For the most part, this is not the commonly held view that modern women read or hear about today. Western society perpetuates the idea that labour is unbearably, agonizingly painful. This belief has led pregnant women to be terrified of birth, far outside a healthy fear of the unknown. In some countries the cesarean section rate has reached astronomical numbers as high as 80%, because women wish to avoid birthing vaginally. Western obstetrics hasn’t helped with dispelling this myth of labour as so painful that women shouldn’t have to suffer. Viewed as something to eliminate, women avoid it completely, for example, by using an epidural. Entirely removing the sensations can disrupt normal labour, leading to a medically managed birth, due to increased risks for mother and baby. Beliefs of terrible pain combined with birth as a medical event needing interventions sets women up for that experience – a self-fulfilling prophecy.
“Resistance to the flow is one of the biggest triggers of pain in childbirth.”
Birthing women’s belief in themselves is severely undermined with fear crippling their confidence. A climate of doubt leads them to accept pain meds and interventions that may be harmful. More accurately, the ‘pain’ of labour is both purposeful and beneficial. Birthing hormones assist women to engage with their experience. Oxytocin, released in pulses working with endorphins, creates a sense of well-being and induces feelings of euphoria, confidence and self esteem.
“There is a power that comes to women when they give birth. They don’t ask for it, it simply invades them. Accumulates like clouds on the horizon and passes through, carrying the child with it.” Sheryl Feldman
What about women who come to their birth wishing to experience it, who understand the tremendous benefits to having a physiologic birth, for themselves and their newborns? Benefits that carry over into the immediate postpartum period facilitating secure attachment and bonding, early and successful initiation of breastfeeding, quick recovery, no separation of newborn and mother, and newborns transitioning smoothly.
As Dr. Sarah Buckley says, “When a mother’s hormonal orchestration is undisturbed, her baby’s safety is also enhanced, not only during labour & birth, but also in the critical postnatal transition from womb to world.”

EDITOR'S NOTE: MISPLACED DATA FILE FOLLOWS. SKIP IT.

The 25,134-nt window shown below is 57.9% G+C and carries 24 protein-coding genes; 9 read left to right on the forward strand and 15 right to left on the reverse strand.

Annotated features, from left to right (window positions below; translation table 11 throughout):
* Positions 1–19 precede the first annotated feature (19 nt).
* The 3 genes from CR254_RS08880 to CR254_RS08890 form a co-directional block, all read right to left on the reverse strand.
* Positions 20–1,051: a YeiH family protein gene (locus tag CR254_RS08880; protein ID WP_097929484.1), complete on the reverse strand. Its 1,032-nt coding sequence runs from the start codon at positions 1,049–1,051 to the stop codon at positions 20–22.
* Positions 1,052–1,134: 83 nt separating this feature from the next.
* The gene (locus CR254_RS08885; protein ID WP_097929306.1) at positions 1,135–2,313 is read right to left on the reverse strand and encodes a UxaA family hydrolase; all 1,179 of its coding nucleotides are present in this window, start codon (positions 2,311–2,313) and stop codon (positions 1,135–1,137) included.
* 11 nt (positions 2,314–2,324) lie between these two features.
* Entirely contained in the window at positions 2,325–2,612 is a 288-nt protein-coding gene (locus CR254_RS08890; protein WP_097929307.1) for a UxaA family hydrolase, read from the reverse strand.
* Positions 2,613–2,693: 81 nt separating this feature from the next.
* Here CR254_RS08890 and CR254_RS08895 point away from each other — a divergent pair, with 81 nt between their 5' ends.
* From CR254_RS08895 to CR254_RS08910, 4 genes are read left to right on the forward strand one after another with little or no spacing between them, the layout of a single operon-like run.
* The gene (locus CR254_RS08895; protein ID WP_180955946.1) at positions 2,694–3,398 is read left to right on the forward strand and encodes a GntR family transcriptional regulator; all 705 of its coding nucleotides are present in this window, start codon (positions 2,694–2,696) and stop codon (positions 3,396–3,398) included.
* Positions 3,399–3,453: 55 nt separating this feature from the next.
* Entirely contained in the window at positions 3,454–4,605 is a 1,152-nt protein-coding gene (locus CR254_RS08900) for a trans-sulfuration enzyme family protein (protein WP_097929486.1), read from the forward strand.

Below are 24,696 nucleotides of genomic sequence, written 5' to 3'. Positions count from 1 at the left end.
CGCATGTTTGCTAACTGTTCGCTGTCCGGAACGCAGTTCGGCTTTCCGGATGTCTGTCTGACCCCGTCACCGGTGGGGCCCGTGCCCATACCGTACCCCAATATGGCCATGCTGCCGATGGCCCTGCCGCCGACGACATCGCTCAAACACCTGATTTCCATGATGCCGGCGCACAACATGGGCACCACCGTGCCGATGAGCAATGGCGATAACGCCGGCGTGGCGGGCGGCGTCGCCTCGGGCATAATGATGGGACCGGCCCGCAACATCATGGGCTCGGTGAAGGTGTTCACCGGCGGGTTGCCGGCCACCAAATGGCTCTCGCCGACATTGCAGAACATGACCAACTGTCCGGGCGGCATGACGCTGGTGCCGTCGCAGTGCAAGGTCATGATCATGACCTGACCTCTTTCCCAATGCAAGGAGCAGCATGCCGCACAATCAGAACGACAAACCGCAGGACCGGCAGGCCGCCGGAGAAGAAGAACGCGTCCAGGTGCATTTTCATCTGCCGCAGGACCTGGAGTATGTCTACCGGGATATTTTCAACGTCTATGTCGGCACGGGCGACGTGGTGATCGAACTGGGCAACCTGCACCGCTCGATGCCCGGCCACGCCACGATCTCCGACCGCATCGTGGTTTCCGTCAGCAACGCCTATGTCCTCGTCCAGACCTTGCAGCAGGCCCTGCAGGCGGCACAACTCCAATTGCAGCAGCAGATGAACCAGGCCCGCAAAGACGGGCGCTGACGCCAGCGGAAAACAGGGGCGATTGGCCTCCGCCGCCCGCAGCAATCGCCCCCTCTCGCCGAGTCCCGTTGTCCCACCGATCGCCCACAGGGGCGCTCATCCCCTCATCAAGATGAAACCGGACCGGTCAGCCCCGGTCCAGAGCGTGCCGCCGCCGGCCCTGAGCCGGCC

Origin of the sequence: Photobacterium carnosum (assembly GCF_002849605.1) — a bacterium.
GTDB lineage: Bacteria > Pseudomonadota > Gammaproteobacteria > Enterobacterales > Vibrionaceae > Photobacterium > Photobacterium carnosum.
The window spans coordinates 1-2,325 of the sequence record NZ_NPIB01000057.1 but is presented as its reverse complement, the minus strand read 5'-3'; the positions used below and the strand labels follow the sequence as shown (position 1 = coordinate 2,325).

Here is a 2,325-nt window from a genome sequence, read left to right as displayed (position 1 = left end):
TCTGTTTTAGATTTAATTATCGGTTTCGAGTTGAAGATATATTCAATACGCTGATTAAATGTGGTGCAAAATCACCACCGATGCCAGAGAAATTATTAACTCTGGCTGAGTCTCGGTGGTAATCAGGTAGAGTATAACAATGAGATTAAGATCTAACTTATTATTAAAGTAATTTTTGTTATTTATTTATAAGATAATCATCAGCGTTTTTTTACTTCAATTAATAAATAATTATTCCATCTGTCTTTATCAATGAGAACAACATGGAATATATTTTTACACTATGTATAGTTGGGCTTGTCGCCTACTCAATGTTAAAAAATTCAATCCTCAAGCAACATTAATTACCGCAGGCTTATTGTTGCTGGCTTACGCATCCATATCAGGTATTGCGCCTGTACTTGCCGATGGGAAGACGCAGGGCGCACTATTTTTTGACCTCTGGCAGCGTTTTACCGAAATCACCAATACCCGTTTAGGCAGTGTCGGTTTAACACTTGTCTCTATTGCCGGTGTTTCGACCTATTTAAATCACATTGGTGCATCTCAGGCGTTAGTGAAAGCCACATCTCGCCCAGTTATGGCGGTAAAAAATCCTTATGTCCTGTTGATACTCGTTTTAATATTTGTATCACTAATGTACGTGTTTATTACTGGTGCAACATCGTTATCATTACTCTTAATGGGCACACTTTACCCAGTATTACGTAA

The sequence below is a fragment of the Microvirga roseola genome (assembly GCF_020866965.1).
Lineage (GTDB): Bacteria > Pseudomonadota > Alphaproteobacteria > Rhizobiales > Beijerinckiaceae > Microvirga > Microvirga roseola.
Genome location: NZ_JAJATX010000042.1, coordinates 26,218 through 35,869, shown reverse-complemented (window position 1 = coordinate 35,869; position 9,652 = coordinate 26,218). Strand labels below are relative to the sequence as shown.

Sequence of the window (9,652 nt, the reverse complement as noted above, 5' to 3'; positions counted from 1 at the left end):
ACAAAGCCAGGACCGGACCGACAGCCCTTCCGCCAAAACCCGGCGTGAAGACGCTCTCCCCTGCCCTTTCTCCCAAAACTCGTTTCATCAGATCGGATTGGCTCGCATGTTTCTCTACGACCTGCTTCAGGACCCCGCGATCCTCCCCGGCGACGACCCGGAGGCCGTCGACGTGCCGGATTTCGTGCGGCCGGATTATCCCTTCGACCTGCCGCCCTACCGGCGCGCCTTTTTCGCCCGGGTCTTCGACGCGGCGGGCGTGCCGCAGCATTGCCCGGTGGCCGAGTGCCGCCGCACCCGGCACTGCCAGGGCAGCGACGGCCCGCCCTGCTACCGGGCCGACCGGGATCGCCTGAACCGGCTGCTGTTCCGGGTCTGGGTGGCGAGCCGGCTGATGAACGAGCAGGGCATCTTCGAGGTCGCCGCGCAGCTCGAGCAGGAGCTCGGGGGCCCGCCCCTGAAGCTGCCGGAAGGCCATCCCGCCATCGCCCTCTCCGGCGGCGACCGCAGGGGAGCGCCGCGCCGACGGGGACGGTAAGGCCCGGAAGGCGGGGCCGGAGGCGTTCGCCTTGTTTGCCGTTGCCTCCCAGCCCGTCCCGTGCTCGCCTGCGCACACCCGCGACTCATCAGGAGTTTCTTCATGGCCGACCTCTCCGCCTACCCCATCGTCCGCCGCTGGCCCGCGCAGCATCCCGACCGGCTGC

Where can these women find support for physiologic birth? Who are the care providers who stand with them to stay the course and hold them to their intention? What is the most conducive environment that is fundamental for women to labour as they are designed for – moving freely, uninhibited, accessing their instinctual wisdom and in their authentic power?
“The whole point of woman-centered birth is the knowledge that a woman is the birth power source. She may need, and deserve, help, but in essence, she always had, currently has, and will have the power.” ~Heather McCue
For healthy pregnant women who joyfully anticipate this long awaited event, excited to fully experience it, to actively participate, prepared to be transformed, where can they access encouragement, guidance and support for this vision of birth? Fortunately the numbers of women are on the rise who desire and have had this experience. Its evidence is seen on You Tube videos, written about in birth blogs, on personal and group Facebook pages and through birth photography. Mothers are speaking out sharing entirely different birth stories than those inducing fear and doubt. A new paradigm is here – one in which women are choosing to birth from a place of autonomy, recognizing it as a normal healthy experience in their lives, so as to embrace birth as an act of loving surrender.
If you feel inspired to learn how to optimize a normal physiologic birth, to explore society’s and your own beliefs, to be freed from excessive fear, or to understand how your birth can be empowering and even pleasurable, you can attend The Childbearing Society’s seminar on natural birth. This class will change the way you view birth, opening to your innate intelligence within, to help determine how you want to give birth, for the ultimate benefit of both your baby and yourself.
To register here for the next natural birth seminar.